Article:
Unkept Promises

Here is a great explanation of the credit crisis. But read it carefully. You might conclude that current economic conditions are the result of low interest rates. However, as the author points out, low interest rates are normally a good thing. Did interest rates get too low?

I doubt it. While I generally adhere to the Austrian belief that central banks can mess things up badly by allowing central bank interest rates to deviate from market interest rates, I have to note that central banks are responsible for only 15% of money and credit (which, for all practical purpose, are the same thing). Central banks are less powerful than they were back in the day and they simply can’t push interest rates around to the extent they did in the past.

If blame is to be placed, it has to go to investors in general and pension funds in particular. Corporations (private pensions) and taxpayers (public pensions) have underfunded their pension funds. As the author points out, this forces pension funds to accept greater and greater risk in order to meet their payout objectives. High risk is called high risk for a reason, and it’s just a matter of time until the worst happens. We simply have had too much capital invested in the wrong things and not enough in the right things. Markets can correct for that, and they are, as painful as it might be. But markets can’t correct for people making promises they can’t keep,  which is where I believe we are.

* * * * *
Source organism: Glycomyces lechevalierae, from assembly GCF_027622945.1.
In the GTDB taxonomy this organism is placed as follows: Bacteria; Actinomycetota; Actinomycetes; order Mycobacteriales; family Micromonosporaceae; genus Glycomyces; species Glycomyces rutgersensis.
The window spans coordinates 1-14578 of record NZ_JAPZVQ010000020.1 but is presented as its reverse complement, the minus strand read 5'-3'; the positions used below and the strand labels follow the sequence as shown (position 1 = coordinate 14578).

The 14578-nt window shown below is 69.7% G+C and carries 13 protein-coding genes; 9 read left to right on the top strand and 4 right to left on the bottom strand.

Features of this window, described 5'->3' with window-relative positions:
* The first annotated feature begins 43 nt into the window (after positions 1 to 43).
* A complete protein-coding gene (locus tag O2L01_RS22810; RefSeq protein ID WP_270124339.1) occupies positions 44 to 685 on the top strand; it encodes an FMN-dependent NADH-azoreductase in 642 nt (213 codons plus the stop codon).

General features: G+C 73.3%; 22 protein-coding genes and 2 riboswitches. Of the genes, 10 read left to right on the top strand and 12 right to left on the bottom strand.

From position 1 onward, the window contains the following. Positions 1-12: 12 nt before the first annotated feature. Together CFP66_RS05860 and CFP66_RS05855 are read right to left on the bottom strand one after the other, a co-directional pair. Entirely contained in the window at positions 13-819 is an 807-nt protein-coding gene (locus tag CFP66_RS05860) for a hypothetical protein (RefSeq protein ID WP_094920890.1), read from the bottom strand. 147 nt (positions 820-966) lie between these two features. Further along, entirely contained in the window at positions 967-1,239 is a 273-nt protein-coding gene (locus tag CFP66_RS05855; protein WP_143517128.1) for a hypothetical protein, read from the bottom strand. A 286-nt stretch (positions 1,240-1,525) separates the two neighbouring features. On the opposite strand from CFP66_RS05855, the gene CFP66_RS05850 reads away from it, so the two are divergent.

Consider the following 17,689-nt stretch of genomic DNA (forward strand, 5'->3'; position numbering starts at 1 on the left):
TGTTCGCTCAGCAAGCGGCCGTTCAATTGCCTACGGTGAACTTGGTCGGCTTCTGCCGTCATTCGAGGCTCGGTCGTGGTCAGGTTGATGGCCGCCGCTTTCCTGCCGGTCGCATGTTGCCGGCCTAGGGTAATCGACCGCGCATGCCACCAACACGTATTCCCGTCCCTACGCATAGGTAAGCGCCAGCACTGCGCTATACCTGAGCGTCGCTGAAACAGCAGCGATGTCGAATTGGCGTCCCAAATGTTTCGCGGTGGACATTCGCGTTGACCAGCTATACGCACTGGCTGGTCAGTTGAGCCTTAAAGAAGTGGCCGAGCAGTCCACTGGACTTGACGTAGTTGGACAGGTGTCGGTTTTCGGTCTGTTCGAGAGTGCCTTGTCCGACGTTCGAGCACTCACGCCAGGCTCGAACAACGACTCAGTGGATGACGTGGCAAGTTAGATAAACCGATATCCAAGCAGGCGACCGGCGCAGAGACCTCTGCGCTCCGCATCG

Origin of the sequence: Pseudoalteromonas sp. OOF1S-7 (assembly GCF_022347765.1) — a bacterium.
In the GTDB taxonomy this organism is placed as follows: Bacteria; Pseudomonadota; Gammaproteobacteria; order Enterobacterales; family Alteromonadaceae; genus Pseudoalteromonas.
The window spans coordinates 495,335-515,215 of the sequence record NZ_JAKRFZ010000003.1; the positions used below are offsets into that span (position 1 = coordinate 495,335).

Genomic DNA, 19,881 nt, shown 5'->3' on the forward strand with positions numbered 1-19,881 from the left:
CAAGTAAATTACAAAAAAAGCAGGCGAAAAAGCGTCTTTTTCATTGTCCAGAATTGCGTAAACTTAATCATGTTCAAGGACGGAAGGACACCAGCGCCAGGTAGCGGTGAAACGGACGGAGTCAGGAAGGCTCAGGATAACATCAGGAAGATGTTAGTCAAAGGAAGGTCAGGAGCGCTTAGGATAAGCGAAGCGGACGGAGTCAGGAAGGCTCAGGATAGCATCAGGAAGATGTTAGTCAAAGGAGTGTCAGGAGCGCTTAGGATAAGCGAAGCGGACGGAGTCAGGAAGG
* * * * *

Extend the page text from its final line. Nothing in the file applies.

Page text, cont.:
If you plan on being the beneficiary of a pension fund, whether public, corporate, or union, you’d better have a fallback position!


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